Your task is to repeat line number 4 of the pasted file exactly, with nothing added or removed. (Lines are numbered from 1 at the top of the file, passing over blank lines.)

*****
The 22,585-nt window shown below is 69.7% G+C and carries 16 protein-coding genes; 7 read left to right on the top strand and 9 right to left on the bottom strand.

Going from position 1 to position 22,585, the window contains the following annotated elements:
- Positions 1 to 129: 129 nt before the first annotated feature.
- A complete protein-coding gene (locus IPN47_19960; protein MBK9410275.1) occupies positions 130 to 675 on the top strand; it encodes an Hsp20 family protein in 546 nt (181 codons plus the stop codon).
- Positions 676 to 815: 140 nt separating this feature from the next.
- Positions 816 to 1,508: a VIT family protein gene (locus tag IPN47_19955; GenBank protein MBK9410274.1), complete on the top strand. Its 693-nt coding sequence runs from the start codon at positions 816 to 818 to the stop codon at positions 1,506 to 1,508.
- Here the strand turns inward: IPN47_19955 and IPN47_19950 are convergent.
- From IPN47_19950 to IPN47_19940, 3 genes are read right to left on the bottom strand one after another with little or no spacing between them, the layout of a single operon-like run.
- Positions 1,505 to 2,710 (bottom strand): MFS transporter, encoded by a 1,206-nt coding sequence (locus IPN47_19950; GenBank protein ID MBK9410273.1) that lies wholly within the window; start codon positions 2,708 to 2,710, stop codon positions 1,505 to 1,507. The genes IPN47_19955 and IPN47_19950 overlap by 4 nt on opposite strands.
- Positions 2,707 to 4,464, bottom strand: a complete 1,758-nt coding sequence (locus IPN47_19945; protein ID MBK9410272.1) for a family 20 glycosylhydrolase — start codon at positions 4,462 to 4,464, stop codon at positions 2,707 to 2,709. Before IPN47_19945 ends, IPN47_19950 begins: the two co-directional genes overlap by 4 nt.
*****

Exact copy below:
- A complete protein-coding gene (locus IPN47_19960; protein MBK9410275.1) occupies positions 130 to 675 on the top strand; it encodes an Hsp20 family protein in 546 nt (181 codons plus the stop codon).